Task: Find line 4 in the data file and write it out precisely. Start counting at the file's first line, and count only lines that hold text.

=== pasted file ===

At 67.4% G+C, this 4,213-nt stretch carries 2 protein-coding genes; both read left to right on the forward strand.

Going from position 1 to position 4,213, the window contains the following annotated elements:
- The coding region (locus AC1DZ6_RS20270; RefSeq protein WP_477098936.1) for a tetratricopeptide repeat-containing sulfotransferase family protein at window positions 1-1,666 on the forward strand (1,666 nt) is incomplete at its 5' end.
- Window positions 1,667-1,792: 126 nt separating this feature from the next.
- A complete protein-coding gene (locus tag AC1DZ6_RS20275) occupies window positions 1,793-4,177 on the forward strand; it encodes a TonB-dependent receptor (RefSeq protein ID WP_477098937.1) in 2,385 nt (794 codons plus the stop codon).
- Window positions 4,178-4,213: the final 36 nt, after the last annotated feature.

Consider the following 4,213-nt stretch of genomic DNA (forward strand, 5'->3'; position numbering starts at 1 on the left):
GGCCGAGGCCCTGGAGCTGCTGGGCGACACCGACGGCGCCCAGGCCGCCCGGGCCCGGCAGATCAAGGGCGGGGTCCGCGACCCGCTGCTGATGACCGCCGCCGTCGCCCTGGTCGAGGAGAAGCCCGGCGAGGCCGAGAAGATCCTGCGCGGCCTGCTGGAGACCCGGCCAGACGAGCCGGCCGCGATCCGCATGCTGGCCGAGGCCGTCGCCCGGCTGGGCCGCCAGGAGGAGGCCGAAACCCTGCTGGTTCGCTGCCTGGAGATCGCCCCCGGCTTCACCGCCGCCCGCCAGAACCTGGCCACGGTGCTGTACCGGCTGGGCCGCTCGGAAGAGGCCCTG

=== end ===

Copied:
- Window positions 1,667-1,792: 126 nt separating this feature from the next.